Functional foods for weight management: Dietary Fiber – a systematic review
It has been estimated that more than 1.5 billion adults are overweight or obese worldwide , rendering obesity a global epidemic . Obesity is associated with significant morbidity, including type 2 diabetes, cardiovascular disease, osteoarthritis and some cancers . Thus, obesity is clearly a medical issue, its costs impacting heavily on health care systems in both developed and developing nations . The combined impact of transmissible and chronic disease in the third world is particularly devastating to the very health care systems with fewest resources . Because obesity has been identified as a major health issue, treating obesity is an important goal. However, weight loss management has proven notoriously difficult. It is well documented that reduced energy intake and increased energy expenditure may reduce body weight in the short term, but obesity relapse is the long term is anticipated . In a study of overweight or obese US adults who weighed ≥ 10% less than their maximum body weight the year prior to the survey (n=1310), 33.5% regained > 5% during that year . Despite its somewhat unimpressive success rate, "lifestyle" weight management remains the first line intervention for obesity treatment . Lifestyle weight management can be defined as interventions based on energy restriction (weight loss diet); increased energy output (exercise); and/or behavioral change (cognitive or behavior therapy). Functional foods have been explored as a tool for enhancing lifestyle weight management. Functional foods evaluated for their efficacy as obesity interventions can be divided into two broad categories: 1) foods which suppress appetite and increase satiety; and 2) foods which enhance thermogenesis. The present review will focus on those foods thought to act by increasing satiety and suppressing appetite.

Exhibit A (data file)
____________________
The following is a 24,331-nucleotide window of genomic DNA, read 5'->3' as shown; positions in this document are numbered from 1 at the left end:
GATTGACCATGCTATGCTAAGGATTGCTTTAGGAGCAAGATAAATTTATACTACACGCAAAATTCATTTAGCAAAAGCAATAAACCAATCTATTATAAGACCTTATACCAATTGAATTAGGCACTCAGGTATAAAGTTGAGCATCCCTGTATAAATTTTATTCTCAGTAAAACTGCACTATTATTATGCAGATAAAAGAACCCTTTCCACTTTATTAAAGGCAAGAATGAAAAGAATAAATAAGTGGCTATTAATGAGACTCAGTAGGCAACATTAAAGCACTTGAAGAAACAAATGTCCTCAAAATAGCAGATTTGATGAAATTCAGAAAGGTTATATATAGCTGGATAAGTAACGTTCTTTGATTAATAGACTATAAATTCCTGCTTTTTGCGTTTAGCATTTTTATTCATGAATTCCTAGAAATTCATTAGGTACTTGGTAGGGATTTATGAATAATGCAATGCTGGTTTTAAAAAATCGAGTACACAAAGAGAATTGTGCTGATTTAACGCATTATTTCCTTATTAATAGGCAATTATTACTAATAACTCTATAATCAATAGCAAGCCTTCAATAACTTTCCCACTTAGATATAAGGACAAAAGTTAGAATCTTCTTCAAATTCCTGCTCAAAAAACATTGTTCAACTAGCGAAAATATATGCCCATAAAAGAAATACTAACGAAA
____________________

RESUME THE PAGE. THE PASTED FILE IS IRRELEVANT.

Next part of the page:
Key words: Obesity, weight loss, systematic review, dietary fiber
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Copyright (c) 2013 Mona Boaz, Eyal Leibovitz, Julio Wainstein
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